The generosity that the expression “heart on hand” implies in negotiation has nothing to do with what you’re going to drop as money in the process, but has to do with a generosity of presence to the other, what I call “presential generosity”. The more you are going to increase this presence to and for the other, and especially the more you are going to show to them, the more they are going to agree to give back. The ballet of the hands will take place naturally if you are in a conversational setting with the aim of finding a solution with the other, not against them. You will avoid gestures that can be very misinterpreted during a negotiation, such as “hand washing” (rubbing your hands together), which can give the impression that you are being venal. We should also avoid gestures that may mean the opposite of what we mean in the other person’s culture. This is the case of the famous V of victory made with the palm of the hand towards oneself, which means victory for a German, the number two for an American, and a finger of honour for a Briton. As a general rule, one should therefore avoid separating the fingers too much or showing too much with the index finger, especially in intercultural negotiations. Filming is a technique that all specialists recommend. As long as you do not expect to see the image that you impose on those who negotiate with you, you will not be able to correctly find a posture that is in line with what you are saying, and consequently, you will be unable to achieve congruence.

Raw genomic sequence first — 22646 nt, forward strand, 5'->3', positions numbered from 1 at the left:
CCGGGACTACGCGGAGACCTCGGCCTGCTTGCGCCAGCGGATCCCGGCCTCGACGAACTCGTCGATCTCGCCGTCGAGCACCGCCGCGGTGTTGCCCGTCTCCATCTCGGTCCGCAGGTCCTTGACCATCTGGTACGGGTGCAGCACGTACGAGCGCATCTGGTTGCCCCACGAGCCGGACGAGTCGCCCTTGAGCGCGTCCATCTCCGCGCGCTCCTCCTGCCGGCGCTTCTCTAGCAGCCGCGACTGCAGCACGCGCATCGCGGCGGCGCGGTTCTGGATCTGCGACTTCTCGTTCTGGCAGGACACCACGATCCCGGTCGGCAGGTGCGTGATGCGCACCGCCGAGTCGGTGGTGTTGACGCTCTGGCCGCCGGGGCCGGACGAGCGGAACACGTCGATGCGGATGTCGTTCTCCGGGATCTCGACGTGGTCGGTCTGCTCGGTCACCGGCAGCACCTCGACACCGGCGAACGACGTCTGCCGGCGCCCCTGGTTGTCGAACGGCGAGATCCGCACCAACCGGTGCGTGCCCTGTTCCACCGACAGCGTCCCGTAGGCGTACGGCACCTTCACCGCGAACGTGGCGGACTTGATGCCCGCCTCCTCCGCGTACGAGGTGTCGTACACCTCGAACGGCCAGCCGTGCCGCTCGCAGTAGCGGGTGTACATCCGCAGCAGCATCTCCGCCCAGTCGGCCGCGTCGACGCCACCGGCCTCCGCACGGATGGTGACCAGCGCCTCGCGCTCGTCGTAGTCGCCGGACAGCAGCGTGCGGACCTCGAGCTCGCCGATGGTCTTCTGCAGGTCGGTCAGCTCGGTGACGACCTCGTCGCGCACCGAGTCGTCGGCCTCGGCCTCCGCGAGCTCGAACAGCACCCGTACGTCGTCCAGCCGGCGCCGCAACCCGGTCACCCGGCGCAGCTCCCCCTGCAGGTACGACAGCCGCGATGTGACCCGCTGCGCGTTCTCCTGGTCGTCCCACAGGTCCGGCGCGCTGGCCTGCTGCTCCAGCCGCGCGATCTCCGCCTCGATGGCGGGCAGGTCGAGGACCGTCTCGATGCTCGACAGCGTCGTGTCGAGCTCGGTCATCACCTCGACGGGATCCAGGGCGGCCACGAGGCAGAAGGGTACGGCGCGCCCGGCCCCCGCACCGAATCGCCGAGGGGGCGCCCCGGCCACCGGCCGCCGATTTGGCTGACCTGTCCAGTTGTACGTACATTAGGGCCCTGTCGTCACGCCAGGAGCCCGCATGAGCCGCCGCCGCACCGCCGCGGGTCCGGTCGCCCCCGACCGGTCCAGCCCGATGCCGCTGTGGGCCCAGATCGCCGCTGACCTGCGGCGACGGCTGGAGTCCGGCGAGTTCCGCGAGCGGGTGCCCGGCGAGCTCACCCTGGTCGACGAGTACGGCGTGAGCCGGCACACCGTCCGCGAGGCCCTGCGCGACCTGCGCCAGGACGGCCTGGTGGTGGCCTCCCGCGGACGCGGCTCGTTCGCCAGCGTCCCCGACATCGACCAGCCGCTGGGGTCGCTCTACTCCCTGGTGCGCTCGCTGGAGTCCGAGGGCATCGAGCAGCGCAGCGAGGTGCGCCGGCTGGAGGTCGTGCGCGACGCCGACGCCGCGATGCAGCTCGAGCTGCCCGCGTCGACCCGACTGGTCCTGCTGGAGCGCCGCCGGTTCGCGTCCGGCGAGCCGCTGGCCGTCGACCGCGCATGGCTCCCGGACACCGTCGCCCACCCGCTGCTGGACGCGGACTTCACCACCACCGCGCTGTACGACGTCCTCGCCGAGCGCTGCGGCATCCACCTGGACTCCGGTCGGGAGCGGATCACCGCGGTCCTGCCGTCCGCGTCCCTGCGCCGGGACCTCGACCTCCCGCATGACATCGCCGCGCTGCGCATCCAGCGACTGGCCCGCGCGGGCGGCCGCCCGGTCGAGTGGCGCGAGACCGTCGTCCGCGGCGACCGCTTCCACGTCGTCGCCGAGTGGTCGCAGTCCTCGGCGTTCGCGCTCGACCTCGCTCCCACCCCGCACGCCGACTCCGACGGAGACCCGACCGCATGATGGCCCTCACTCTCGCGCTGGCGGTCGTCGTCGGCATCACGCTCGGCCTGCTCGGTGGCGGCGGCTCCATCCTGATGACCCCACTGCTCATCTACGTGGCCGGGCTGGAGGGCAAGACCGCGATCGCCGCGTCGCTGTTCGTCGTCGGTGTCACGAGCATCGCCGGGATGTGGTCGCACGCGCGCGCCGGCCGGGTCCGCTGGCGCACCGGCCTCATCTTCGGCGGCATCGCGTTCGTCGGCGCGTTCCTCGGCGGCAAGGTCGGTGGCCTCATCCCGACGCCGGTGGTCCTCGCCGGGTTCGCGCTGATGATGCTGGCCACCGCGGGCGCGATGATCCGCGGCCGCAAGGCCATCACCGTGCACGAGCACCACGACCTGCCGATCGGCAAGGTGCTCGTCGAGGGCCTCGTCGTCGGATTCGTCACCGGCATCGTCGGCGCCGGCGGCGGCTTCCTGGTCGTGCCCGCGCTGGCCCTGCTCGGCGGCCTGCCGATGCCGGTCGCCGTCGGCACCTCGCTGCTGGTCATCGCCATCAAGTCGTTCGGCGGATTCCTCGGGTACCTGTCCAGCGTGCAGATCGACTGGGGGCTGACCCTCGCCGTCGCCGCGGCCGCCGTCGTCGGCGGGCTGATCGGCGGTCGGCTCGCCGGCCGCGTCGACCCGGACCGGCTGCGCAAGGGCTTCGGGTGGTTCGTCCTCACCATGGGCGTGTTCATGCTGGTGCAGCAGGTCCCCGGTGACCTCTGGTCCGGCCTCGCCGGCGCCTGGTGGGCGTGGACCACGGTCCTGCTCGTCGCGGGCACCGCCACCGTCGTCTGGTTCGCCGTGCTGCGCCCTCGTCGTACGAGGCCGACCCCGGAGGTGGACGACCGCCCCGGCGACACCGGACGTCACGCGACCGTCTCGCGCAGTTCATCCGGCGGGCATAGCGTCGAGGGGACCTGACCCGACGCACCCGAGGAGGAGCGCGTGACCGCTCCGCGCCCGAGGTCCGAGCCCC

About Guila-Clara Kessous
Guila-Clara Kessous, PhD. is a research professor, a coach, and a UNESCO Artist for Peace. Recipient of a doctorate under Elie Wiesel’s direction, she is using theatrical techniques to help suffering populations (survivors of genocide and human rights violations) better express themselves and have a stronger impact on new generations. She is also certified in positive psychology by Harvard University Professor Tal Ben Shahar and accompanies people to achieve stronger resilience in times of crisis. She deals with issues of positive leadership, crisis communication, and managerial posture using theatrical techniques and role-playing. Following the coaching of suffering populations, she accompanies personalities, executive committees, senior executives, and managers in crisis contexts in France and abroad. Today, she is working with healthcare personnel, ranging from executives to nurses, to provide coaching and counseling to those serving at the front lines of the coronavirus crisis.